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Newfoundland and Labrador government will carry over a portion of unsold non-resident moose hunting licenses to 2021

Dept. of Fisheries, Forestry and Agriculture
Dept. of Fisheries, Forestry and Agriculture

Measure aimed at helping an industry crippled by pandemic-related cross-border travel restrictions

ST. JOHN'S, N.L. —

The provincial government says it will carry over 25 per cent of unsold 2020 non-resident moose licences to the 2021 hunting season in eligible Moose Management Areas (MMA) in an effort to help offset lost revenues of outfitters this season. 

“Like many sectors, travel restrictions associated with COVID-19 have made this year’s hunting season a challenging one for Newfoundland and Labrador's outfitters,” said Elvis Loveless, the Minister Fisheries, Forestry and Agriculture in a news release.

The release also says, using science-based criteria to assess populations, non-resident moose licence carryovers are supported in 30 of 35 MMAs without affecting the sustainability of moose populations.

Four MMAs – 8, 20, 28 and 41 – are excluded from the carryovers because the science shows there is local declining abundance and quotas, as well as low proportions of males in the population.

MMA 10 will be determined depending on winter 2021 moose population survey results.

A map showing the borders of moose management areas (MMA) on the island of Newfoundland. — Dept. of Fisheries, Forestry and Agriculture - Contributed
A map showing the borders of moose management areas (MMA) on the island of Newfoundland. — Dept. of Fisheries, Forestry and Agriculture - Contributed


Carrying over caribou quotas is not sustainable and is not being considered.

In the news release, Ron Hicks. the president of the Newfoundland and Labrador Outfitters Association, says the announcement will help offset “an immense loss in revenue” for the industry he represents.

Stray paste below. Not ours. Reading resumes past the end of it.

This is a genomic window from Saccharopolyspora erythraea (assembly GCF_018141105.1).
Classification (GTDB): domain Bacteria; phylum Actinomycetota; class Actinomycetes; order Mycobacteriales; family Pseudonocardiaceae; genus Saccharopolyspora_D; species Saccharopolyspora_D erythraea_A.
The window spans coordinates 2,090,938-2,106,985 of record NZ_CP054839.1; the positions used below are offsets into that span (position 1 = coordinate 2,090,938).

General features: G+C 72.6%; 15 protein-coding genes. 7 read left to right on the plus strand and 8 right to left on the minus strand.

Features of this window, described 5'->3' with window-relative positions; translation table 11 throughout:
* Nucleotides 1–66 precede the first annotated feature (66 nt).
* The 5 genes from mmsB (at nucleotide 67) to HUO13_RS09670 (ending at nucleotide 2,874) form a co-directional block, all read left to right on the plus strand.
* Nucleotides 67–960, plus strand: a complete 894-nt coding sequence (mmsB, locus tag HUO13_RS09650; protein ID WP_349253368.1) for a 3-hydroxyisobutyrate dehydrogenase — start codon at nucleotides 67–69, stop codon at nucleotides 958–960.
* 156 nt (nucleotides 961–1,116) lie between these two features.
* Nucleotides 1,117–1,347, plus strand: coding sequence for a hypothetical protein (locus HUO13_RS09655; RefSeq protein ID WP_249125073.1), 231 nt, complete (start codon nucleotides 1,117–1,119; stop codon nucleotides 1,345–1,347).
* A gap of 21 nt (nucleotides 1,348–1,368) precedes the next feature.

“Challenges are nothing new to outfitters, but COVID-19 has created the most difficult challenge our industry has ever faced,” said Hicks. “Border closures and travel restrictions have crippled nearly our entire industry, which typically welcomes more than 7,000 non-resident hunters and anglers to the province annually.

"Most of our members will go 22 months with little or no revenue.

The departments of Fisheries, Forestry and Agriculture, and Tourism, Culture, Arts and Recreation, jointly manage and regulate a non-resident hunting industry that normally draws 85 per cent of its business from people travelling from the United States.

However, with pandemic-related restrictions on cross-border travel, most of those clients didn’t show up this year, impacting a local industry that is bigger than many might realize.

“The non-resident hunting sector employs around 1,300 people, mainly in rural communities, and generates over $50 million annually in direct revenue.” said Bernard Davis, the Minister of Tourism, Culture, Arts and Recreation.

The province will also refund all unsold non-resident licences. As well, it has extended the deadline for outfitters to order non-resident licences from mid-August to mid-December 2020.  


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